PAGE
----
You've already seen how to use indefinite articles un or une to express a/an (see Using un, une to say "a" (indefinite articles))
Now look at these negative sentences:
Indefinite articles un and une become de or d' (in front of a vowel or mute h) after a negative expression (ne...pas / ne...jamais / ne...plus ... etc.) in order to express no / any.
This rule does NOT apply to sentences using the verb être and other Verbes d'état, with which the indefinite article doesn't change:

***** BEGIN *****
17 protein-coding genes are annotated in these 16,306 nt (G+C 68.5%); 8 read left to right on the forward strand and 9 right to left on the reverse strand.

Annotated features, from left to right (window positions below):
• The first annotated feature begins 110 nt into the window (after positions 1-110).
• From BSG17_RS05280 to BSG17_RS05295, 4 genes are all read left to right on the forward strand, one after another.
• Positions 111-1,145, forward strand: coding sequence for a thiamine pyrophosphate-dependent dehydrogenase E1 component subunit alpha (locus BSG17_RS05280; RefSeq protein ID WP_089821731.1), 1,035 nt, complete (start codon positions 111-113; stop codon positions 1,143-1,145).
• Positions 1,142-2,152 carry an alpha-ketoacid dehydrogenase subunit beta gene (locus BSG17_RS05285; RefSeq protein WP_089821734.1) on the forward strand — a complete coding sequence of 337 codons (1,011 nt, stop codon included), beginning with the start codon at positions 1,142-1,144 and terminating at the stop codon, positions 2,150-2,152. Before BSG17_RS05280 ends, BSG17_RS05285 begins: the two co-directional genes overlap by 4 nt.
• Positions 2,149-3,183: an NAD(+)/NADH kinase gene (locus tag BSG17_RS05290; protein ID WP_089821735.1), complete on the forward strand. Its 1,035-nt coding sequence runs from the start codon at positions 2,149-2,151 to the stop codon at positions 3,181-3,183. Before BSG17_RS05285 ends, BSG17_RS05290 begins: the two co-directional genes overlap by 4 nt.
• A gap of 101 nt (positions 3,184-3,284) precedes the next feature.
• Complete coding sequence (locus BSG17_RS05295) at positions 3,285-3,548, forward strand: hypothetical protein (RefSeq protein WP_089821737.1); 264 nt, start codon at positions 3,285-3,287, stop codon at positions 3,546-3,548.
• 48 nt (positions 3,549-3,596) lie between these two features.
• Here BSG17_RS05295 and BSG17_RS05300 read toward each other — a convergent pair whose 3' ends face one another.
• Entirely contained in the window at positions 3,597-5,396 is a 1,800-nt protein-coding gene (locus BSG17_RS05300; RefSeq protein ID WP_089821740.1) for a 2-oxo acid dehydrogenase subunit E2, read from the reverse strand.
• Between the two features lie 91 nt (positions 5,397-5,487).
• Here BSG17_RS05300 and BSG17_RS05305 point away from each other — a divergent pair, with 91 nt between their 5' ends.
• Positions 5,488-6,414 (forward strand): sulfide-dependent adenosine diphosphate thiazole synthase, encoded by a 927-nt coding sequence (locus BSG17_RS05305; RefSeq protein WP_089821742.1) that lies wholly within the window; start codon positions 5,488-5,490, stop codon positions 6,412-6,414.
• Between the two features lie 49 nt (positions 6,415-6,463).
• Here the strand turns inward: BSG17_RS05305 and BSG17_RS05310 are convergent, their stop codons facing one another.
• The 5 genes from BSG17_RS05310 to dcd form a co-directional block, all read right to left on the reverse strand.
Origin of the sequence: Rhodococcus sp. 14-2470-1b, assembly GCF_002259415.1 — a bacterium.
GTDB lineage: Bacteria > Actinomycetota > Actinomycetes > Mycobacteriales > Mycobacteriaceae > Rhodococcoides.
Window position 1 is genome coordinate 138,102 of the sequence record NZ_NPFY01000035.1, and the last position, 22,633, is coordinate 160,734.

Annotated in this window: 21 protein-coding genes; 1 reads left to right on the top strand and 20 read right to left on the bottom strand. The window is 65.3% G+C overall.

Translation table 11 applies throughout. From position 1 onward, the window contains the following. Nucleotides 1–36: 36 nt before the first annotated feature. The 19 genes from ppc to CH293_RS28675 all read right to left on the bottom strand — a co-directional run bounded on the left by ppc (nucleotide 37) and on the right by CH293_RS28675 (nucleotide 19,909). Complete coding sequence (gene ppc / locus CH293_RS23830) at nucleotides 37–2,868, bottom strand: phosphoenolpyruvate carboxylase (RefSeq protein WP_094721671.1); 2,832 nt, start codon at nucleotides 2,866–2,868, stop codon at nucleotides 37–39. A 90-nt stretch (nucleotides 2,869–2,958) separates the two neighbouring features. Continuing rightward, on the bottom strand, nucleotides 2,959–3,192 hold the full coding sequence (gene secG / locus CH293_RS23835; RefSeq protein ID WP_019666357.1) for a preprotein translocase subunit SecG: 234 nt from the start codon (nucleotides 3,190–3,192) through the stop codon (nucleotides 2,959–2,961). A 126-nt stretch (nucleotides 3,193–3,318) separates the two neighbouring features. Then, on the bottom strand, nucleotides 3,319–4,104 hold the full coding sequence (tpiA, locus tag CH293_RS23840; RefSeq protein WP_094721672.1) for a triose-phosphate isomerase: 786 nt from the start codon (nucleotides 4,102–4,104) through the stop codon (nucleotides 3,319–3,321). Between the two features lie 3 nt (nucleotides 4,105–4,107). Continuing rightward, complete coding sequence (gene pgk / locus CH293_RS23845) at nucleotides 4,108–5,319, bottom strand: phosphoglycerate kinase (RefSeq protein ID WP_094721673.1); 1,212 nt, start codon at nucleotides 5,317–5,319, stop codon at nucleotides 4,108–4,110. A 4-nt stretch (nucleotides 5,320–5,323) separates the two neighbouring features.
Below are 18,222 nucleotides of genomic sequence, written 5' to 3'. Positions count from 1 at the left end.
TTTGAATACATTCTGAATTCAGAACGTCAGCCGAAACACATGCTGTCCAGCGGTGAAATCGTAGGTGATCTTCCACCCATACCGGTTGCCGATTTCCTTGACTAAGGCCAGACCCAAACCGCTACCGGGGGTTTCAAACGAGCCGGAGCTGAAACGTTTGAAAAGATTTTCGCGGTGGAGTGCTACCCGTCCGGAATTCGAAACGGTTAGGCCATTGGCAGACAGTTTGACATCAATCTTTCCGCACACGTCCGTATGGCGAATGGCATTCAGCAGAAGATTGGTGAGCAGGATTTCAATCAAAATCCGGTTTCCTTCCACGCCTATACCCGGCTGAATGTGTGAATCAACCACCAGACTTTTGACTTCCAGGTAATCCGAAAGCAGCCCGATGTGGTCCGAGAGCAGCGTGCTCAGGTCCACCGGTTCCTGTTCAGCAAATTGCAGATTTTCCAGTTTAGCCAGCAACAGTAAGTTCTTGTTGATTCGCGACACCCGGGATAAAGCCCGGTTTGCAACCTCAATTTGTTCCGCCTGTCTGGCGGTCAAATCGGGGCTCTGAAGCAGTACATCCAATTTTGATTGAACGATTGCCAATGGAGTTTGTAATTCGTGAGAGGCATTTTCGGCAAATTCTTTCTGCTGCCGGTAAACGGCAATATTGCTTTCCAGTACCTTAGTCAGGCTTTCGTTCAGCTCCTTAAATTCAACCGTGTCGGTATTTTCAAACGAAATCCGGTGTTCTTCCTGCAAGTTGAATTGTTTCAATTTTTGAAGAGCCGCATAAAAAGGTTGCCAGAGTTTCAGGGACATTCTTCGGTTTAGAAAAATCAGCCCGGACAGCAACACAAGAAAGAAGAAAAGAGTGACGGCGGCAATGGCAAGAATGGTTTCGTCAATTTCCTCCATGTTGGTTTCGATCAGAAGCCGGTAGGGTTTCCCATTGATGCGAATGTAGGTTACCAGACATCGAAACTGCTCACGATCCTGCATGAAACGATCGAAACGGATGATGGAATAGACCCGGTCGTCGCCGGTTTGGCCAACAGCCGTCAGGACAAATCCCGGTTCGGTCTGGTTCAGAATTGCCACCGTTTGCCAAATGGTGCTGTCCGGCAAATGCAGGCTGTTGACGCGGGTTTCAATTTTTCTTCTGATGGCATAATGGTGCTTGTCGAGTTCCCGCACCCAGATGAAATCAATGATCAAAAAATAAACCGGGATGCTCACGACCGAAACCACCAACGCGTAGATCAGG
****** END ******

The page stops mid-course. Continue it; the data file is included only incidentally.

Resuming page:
When you want to emphasise the meaning of ONE (un/une) - not just a/an - as in He doesn't have ONE car, but TWO, you will keep un/une in the negative sentence - but here it doesn't mean no/any:
Note that definite articles (le, la, l', les) don't change in negative sentences:
J'aime le chocolat. -> Je n'aime pas le chocolat.